Although the exact mechanisms are not fully understood IGF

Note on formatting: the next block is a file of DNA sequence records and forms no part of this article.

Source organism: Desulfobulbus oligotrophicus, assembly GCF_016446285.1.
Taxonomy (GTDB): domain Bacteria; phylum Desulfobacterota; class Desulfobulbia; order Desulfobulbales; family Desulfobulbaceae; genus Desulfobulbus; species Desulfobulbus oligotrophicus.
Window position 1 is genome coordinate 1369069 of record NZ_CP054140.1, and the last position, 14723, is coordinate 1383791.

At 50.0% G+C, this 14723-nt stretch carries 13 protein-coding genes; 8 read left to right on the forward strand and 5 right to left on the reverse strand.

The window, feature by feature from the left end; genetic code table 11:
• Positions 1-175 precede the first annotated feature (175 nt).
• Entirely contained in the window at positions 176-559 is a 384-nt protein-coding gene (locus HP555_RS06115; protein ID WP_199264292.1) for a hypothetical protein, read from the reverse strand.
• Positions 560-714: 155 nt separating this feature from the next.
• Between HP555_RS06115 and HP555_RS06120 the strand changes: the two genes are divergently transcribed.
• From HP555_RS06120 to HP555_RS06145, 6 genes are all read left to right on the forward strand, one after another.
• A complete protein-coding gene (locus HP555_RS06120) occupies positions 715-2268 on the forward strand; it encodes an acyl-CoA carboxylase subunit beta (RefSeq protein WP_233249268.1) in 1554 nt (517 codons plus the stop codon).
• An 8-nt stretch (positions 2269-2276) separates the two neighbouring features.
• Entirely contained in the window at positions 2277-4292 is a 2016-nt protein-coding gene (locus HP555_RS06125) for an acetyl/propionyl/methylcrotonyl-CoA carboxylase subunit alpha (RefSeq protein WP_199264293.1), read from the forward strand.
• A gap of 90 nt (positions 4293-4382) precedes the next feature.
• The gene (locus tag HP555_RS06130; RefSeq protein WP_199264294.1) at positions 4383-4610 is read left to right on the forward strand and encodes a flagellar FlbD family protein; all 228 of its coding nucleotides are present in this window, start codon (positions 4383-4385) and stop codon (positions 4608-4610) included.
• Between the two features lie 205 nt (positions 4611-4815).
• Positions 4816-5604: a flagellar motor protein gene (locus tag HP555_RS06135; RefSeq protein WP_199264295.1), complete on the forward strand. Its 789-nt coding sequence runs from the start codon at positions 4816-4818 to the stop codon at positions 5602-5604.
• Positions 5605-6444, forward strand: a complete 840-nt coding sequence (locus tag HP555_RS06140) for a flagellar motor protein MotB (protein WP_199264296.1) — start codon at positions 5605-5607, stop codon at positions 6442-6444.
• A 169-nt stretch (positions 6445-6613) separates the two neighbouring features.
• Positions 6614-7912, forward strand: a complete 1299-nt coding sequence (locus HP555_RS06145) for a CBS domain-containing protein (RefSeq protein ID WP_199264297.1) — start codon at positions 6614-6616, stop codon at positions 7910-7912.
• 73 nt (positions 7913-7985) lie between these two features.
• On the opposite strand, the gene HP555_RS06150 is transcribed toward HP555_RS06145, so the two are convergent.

Although the exact mechanisms are not fully understood, IGF-1 is tightly linked with ER and estrogen actions and a crosstalk occurs between these two systems in breast cancer. To illustrate this close relationship, studies have identified a synergy between IGF-1 and estrogen in SYR-322 synthesis expressing both IGF-1R and ER. Authors have shown that IGF-1 directly increased the transcriptional activity of the ER in breast cancer cells and increased expression of estrogen-inducible genes, such as the progesterone receptor gene (Lee et al., 1997). Further, blockade of ER function can inhibit IGF-1-mediated mitogenesis and blocking IGF-1 action can inhibit estrogen stimulation of breast cancer cells, suggesting that IGF-1 is partially responsible for estrogen-mediated signaling (Figueroa et al., 1993). As a consequence of this reciprocal crosstalk between ER and IGF-1R, IGF-1 may allow the escape of ER-positive breast tumors from anti-estrogen treatment and patients are likely to develop resistance to endocrine therapy through aberrant upregulation of IGF-1 signaling (Song et al., 2010). Therefore, combination therapies targeting ER and tyrosine kinase receptors may benefit patients with endocrine therapy-resistant breast cancer (Liu et al, 2014, Fox et al, 2013). IGF-1 may interact with estrogen signaling at multiple levels and in multiple fashions. In relation to aromatase regulation, both insulin and IGF-1 have been shown to potentiate the dexamethasone/serum-induced activity of aromatase in breast adipose stromal cells, likely due to activation of aromatase promoter I.4 (Lueprasitsakul et al., 1990, Schmidt and Loffler, 1994). A study conducted by Su and colleagues showed that IGF-1 may increase aromatase activity, in a dose-dependent manner via posttranslational mechanisms, in two breast cancer cell lines transfected with aromatase (Su et al., 2011). In addition to modifications in aromatase regulation and subsequent estrogen production, IGF-1 is also able to induce ER activation without any estrogen binding. While the majority of ER signaling occurs via estradiol binding, estrogen-independent mechanisms have been shown to contribute to ER activation via phosphorylation of the receptor (Stellato et al., 2016). MAPK and PI3K/Akt signaling pathways, both activated by IGF-1, have been shown to phosphorylate the ER at serine 118 and serine 167, leading to ER activation and induction of its transcriptional activity (Le Romancer et al., 2011). Moreover, IGF-1R appears to be essential for the non-genomic, membrane-associated ER activity (Song et al., 2010). Elevated circulating IGF-1 levels found in obese postmenopausal women facilitate interactions between IGF-1R and the membrane-associated ER and enhance non-genomic actions of ER, such as the activation of PI3K/Akt/mammalian target of rapamycin (mTOR) pathway, leading to abnormal regulation of cell cycle or apoptotic signaling (Bowers et al, 2013, Osborne and Schiff, 2011). Increased activation of mTOR is commonly observed in obese mice and mTOR inhibitors block the tumorigenic effects of obesity in mouse models (Moore et al, 2008, De Angel et al, 2013). As a result, IGF-1 acts as a powerful mitogenic factor in hormone-dependent breast cancer cells by supporting and enhancing estrogen/ER-promoted growth in obese patients. Importantly, a recent observational study comparing White and African American postmenopausal women mentions that bioavailable IGF-1 is potentially important in racial disparities in obesity-related breast cancer risk (Jung et al., 2017). Hyperinsulinemia, another characteristic feature of obesity and metabolic syndrome, has been shown to be associated with increases in free IGF-1 levels in obese patients by downregulating IGF binding protein production and by promoting hepatic growth factor receptor and IGF-1 synthesis (Arcidiacono et al., 2012). Insulin is also an important modulator of estrogen concentrations since hyperinsulinemia has been associated with reduced serum SHBG levels, leading to increased bioavailable estrogens (Gascon et al., 2000). Moreover, insulin influences breast cancer risk and progression by its significant role as a growth factor. Numerous experiments have reported that insulin promoted proliferation, migration and invasion of ER-positive breast cancer cell lines (Milazzo et al, 1992, Ogasawara and Sirbasku, 1988). Moreover, chronic hyperinsulinemia increases breast cancer growth through ER activation and modulation of cell cycle and apoptotic factors (Wairagu et al., 2015). For these reasons, type 2 diabetes which is associated with high plasma insulin concentrations has also been linked to an increased risk of developing postmenopausal breast cancer, independently of any coexisting obesity. A meta-analysis of 20 studies from nine different countries showed a 20% increase in breast cancer risk in women with diabetes compared with nondiabetics, with adjustment for BMI having no significant effect on this result (Rose and Vona-Davis, 2012, Larsson et al., 2007). These data suggest that exposure to insulin and factors associated with metabolic dysfunction, rather than BMI per se is the important etiologic factor and is associated with an increased risk of postmenopausal hormone-dependent breast cancer (Rose et al., 2015).